I've had somewhat hit and miss luck with the Wemo line of products. Currently, I have several older Wemo switches (now replaced by the Mini Smart plug) that I use with the Wemo App, Alexa and IFTTT. It's uncertain whether the HomeKit Bridge will support older switches.

We're making progress, but it still feels like very early days for home automation.



No Assistant? No Problem. Using a Virtual Receptionist

If you’ve been following me for a while, you know that last year I went out on my own and opened my own law practice. As an office of one, I no longer have the luxury of an assistant. This means I’ve had to rely on technology to fill in some gaps and increase productivity. One of the ways I’ve done that is by hiring a virtual receptionist to handle my phone calls.

In my business, if you don’t answer your phone people will quickly move on and call someone else. I knew very early on it was important to have all my calls received during business hours answered live by a friendly and helpful voice. However, I also knew that voice couldn’t be me or I’d never be able to get any work done. One of my first splurges as I was setting up my new office was to hire a virtual receptionist. There are a number of services available, I use Ruby Receptionists.

During business hours, my phones are forwarded to my virtual receptionist. A small team of receptionists, who have been trained with instructions on how I prefer my calls handled, will warmly greet my callers, determine the nature of the call, handle simple inquiries, pass calls along to me as necessary and take messages if I’m not available. They can even offer to book appointments using my scheduling service (look for a post on that later.) Most importantly, even if my callers didn’t get to speak with me, they feel like they’ve made a connection and are less likely to move on to the next attorney on their list.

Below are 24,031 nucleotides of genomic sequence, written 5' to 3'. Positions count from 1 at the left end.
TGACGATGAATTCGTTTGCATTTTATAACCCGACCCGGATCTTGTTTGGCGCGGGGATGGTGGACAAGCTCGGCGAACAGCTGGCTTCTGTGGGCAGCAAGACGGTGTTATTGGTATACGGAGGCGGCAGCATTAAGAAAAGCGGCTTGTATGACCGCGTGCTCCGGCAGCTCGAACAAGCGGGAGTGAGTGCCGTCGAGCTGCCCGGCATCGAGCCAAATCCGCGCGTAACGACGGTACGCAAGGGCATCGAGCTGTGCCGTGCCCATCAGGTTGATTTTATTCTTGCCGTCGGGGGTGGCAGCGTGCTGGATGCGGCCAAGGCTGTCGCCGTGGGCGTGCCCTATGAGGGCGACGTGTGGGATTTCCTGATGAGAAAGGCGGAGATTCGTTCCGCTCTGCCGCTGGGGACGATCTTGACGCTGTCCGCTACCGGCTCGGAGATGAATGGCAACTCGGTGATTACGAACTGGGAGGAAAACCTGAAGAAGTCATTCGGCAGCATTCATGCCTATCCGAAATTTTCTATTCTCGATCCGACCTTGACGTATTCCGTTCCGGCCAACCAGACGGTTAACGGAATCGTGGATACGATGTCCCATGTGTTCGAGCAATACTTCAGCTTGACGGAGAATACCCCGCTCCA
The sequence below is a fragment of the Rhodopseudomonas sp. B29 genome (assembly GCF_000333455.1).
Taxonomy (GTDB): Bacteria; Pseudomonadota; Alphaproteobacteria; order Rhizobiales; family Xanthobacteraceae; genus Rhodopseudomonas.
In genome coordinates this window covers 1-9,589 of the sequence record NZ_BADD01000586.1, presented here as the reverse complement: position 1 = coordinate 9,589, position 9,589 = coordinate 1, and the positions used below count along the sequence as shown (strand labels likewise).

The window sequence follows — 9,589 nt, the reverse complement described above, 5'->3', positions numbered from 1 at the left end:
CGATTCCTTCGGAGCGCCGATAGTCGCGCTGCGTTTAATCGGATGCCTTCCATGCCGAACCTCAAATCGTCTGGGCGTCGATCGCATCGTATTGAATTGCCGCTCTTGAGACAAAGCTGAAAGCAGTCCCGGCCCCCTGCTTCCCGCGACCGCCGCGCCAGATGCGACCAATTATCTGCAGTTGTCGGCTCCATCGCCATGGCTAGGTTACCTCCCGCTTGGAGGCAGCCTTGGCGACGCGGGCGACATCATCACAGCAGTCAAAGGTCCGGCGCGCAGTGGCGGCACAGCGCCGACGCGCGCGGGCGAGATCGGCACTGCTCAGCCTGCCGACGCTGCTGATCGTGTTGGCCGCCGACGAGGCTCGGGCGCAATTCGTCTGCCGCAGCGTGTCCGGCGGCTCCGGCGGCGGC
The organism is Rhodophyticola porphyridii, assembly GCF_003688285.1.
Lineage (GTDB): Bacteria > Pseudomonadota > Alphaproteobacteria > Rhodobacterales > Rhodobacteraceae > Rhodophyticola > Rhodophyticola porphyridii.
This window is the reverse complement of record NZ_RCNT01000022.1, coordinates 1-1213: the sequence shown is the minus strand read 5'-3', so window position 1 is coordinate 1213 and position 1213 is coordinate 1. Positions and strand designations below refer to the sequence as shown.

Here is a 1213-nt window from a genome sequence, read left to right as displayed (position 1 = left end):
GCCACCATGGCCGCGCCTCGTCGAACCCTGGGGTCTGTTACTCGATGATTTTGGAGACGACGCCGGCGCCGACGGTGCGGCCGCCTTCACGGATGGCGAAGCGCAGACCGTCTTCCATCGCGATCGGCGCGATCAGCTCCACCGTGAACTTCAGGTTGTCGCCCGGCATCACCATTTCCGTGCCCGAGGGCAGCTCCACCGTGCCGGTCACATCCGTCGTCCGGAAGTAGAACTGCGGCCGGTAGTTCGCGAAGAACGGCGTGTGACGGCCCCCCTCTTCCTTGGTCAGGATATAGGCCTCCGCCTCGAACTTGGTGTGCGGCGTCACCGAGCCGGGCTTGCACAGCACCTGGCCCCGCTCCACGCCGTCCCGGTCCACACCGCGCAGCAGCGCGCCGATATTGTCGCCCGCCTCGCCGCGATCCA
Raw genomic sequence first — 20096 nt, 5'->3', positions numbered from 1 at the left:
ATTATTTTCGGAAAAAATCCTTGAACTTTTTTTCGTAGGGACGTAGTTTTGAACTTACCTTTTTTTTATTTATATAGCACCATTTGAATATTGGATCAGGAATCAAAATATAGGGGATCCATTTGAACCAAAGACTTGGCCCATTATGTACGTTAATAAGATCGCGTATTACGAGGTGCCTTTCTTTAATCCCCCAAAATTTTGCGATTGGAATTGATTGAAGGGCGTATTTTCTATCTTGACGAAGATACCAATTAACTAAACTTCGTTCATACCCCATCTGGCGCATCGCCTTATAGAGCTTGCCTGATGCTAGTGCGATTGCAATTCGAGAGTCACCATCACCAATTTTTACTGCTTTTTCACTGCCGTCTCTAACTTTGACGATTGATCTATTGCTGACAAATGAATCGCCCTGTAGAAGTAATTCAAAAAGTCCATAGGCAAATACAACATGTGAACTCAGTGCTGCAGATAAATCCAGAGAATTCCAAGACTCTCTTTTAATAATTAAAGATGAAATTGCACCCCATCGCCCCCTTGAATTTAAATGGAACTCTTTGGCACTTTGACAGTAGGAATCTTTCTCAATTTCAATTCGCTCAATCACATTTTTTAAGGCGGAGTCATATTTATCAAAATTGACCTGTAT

Ruby is not the cheapest service available. I currently pay between $250 - $350 a month for the service and likely will have to increase my plan soon due to increased call volume. (Which is probably a good thing.) However, Ruby’s reputation for customer service is legendary. I regularly receive compliments about my receptionist and clients wanting to meet him/her when they come to my office.

Although the service is a significant monthly cost, it’s a fraction of the cost of an employee. Best of all my virtual receptionist never takes a lunch break, never calls in sick and is always at their desk to answer my calls.

If you’re considering a virtual receptionist you need to have realistic exceptions. This is not an employee in your office, they do not know your clients or your business. They can answer a few simple FAQs that you provide, but cannot provide a lot of information or detail to you clients. Their primary function is to triage calls and pass them along.

The virtual receptionist service has worked well for me and has become an essential part of my office. I can’t imagine answering my own phones or doing business without them. Maybe one day I’ll have an in-house receptionist. But for now, a good virtual receptionist service is money well spent.